While they often presented themselves as bodybuilders’ publications, their chuckle-prompting titles — Torso, Adonis, Honcho, Mandate — didn’t lie. Gay men’s magazines of decades past were bought by gay men who wanted to look at the erotic illustrations of well- built male bodies therein. Because any- one known to possess such material in the homophobic 1950s and 1960s could experience serious consequences, men hid the magazines under their mat- tresses. These illustrations have now inspired a traveling exhibition, Stroke: From Under the Mattress to the Museum Wall. Curated by notable erotic artist Robert W. Richards and orig- inating at the Leslie-Lohman Museum of Gay and Lesbian Art, the popular show contains 24 original illustrations that ap- peared in gay magazines from the 1950s to the 1990s. It also looks at how gay men, forced into the closet during those decades, used these pictures to explore their sexuality intimately. It additionally serves as a showcase for the artists in- volved. On view are works by two dozen top artists of the times, including Touko Laaksonen (Tom of Finland), Antonio Lopez (Antonio), and David Martin.More
Producer, writer, and activist who produced shows like All in the Family, Sanford and Son, and Maude, is awarded the 2016 Freedom of Expression Award after a screening of the new documentary Norman Lear: Just Another Version of You.More
At the main festival ground on Saturday July 23rd and Sunday July 24th at Fort Mason Center, we welcome many celebrities from Japan, including WORLD ORDER, Silent Siren, Wednesday Campanella, GARNiDELiA, Mitz Mangrove, and many more, and we will also host a variety of events, including J-POP LIVE concerts, Meet & Greet sessions, Q&A with special guests, Interactive Summit, Travel Pavilion, Ramen & Sake Summit, dance, karaoke,cosplay and'J-POP Queen' drag contests.More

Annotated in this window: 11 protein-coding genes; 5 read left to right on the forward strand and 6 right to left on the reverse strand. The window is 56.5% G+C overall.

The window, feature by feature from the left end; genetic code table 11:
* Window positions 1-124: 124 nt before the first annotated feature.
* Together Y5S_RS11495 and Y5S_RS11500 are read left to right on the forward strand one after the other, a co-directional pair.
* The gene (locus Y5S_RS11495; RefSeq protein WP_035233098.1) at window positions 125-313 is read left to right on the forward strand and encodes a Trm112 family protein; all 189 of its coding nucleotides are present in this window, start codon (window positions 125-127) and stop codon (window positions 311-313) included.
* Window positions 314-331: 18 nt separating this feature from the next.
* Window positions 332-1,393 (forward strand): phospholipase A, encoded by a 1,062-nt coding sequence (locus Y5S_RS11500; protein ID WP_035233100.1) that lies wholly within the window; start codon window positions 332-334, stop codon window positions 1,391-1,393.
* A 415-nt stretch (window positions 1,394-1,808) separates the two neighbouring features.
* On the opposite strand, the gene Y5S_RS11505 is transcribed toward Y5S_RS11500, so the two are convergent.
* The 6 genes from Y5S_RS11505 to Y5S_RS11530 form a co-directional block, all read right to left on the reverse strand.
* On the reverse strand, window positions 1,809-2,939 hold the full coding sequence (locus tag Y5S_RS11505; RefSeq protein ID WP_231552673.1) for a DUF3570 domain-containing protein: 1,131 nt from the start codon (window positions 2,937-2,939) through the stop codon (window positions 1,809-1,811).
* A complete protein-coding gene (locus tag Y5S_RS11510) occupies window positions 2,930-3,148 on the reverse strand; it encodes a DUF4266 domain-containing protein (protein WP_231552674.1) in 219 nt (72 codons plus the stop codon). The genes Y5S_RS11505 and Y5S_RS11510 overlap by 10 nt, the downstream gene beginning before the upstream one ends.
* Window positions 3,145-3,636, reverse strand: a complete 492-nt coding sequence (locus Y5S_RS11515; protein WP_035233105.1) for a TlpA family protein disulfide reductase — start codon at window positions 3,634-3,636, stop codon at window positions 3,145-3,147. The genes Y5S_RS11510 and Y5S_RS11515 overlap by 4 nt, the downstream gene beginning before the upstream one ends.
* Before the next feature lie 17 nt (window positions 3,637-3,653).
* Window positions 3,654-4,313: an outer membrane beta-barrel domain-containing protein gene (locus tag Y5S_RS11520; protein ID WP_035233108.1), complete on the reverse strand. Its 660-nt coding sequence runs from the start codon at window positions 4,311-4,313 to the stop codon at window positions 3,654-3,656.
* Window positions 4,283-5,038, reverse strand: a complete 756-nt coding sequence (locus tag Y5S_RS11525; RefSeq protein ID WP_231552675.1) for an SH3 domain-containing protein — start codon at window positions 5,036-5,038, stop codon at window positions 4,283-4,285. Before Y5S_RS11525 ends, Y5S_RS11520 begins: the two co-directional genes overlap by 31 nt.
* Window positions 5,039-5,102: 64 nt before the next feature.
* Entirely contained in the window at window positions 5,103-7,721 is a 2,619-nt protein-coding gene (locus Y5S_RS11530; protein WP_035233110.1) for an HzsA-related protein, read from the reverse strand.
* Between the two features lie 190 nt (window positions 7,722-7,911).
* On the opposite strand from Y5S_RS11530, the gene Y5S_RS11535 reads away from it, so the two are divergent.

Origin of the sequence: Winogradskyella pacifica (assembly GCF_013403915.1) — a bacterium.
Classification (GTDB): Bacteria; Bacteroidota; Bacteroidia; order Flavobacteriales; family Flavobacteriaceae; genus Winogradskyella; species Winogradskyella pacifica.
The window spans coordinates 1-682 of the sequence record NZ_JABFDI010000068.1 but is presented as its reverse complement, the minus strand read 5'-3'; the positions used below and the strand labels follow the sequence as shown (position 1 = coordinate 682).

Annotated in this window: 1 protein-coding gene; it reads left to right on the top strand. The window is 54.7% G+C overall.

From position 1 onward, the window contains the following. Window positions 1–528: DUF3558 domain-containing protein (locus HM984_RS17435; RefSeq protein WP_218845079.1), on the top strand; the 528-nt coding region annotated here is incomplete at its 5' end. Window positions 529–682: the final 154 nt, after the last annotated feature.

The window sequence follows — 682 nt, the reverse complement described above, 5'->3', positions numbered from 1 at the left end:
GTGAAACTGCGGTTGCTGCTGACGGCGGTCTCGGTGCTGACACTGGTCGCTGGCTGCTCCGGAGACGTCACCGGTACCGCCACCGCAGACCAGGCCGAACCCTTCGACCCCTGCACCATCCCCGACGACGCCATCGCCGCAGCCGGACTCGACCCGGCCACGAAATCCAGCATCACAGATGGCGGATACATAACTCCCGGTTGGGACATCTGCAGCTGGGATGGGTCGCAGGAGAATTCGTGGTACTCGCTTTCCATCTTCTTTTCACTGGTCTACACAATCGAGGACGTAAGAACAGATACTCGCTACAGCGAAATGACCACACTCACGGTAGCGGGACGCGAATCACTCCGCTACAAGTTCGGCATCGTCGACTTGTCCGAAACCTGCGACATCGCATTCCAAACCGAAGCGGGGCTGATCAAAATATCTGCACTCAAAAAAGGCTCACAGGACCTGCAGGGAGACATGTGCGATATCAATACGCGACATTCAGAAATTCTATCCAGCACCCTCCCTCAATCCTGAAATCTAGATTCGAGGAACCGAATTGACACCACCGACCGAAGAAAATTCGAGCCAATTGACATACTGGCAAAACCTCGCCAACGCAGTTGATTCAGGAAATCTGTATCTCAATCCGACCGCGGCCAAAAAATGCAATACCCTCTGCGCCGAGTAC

It’s official: If Les Claypool’s annual NYE party were a girl, she could legally buy alcohol -- not that she needs it, given the loose-limbed ferret-in-the-pocket psilocybin experience she already has to offer. At the close of 2011, we find Claypool reunited with Primus, and Green Naugahyde, their first release in 11 years, debuting at No.15 on the Billboard charts. Tapping into the exuberance of youth and the lucidity of age, the recording and the band strike a perfect balance between virtuosity and irreverence. The first single, “Tragedy’s a’ Comin’,” was drawn from the struggle of Claypool’s younger brother against leukemia. In the accompanying video, which premiered on IFC in three installments, Claypool shows up on the beach in a giant crustacean suit -- the fantasy-self of a doomed lobster sitting inside a restaurant tank watching his loved ones be consumed. It’s a real Primus moment. Naugahyde is filled with them. Surely, “Jilly’s on Smack” is going to prove a live favorite, with its chorus, “No, she won’t be coming back … for the holidays!” This year’s party theme, Hawaiian Hukilau, is inspired by an old-school fishing technique, and it leaves room for a lobster appearance as well as some in-depth exploration of the fishing songs on Naugahyde.
Sat., Dec. 31, 9 p.m., 2011